‘Preventable people’ was a slip of the tongue by someone being interviewed on the radio today. He meant things that could be prevented from affecting people but I think the slip is much more interesting. Of course, it would be easy to make a list of preventable people. They’d vary according to our political, moral and other beliefs but there’s another, bigger problem. In order to know that they ought to be prevented, we’d need to know why, which means they’d need to exist first and so, by definition, they couldn’t be prevented. All very existential.
And before pro-lifers start putting me on their list of undesirables (or maybe preventables), this isn’t about abortion. I have very clear opinions about that topic which are too profoundly held and too important to be articulated in a trivial medium such as this. No, this is just a linguistic fancy. It’s about the delightfully Orwellian notion of a category of persons who are unpleasant enough, in one way or another, to be considered preventable.
Purists will complain that that implies being prevented from doing something specific but I prefer the blunt, unqualified ‘prevented’. If someone should have been prevented it means there’s nothing about them worth preserving. How satisfying it would be, when faced with a politician mouthing the usual evasions or a celebrity making vacuous pronouncements about their importance or their desire to be alone, to be able to say ‘he/she ought to have been prevented’.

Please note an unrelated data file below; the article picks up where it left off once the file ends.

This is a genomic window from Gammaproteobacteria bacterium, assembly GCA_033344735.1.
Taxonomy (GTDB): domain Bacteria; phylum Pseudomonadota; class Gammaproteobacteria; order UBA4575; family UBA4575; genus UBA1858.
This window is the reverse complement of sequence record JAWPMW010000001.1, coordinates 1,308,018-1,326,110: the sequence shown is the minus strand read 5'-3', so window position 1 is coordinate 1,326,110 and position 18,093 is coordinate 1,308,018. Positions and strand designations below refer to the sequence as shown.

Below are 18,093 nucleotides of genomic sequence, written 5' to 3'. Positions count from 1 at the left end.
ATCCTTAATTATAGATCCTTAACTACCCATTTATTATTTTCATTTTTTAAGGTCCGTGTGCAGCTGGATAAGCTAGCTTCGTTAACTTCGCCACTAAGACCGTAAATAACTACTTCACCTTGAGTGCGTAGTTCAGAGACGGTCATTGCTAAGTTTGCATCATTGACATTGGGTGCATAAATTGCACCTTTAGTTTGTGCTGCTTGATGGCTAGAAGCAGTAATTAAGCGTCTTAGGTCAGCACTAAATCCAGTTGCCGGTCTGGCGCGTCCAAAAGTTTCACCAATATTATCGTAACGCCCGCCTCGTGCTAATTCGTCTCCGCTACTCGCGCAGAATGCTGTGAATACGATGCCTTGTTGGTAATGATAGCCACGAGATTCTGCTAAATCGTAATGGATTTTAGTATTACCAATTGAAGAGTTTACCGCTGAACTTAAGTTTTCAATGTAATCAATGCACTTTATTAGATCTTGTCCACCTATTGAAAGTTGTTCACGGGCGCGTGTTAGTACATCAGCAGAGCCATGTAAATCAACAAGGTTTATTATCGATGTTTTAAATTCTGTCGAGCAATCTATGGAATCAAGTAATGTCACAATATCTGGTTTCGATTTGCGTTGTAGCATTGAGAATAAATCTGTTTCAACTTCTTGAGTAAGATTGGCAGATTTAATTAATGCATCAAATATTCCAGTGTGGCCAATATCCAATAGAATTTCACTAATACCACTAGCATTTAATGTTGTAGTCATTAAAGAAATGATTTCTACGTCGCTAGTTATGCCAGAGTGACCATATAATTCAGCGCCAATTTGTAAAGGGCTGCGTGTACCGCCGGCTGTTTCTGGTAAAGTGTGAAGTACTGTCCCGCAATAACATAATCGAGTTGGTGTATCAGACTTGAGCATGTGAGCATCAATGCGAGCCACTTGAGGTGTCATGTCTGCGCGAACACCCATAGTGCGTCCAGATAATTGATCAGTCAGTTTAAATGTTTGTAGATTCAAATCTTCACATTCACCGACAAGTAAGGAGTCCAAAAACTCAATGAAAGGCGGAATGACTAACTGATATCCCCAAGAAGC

How much nicer history (and therefore the world) would have been if certain people had been prevented. In fact, I’m beginning to think that the verb might be an alternative to ‘elected’. At the polls, why shouldn’t we get ballot papers which allow us to ‘prevent’ candidates as well as ‘elect’ them? Given the representatives we seem to choose, I’m pretty confident that the ‘preventable’ option would be a much better use of the democratic process.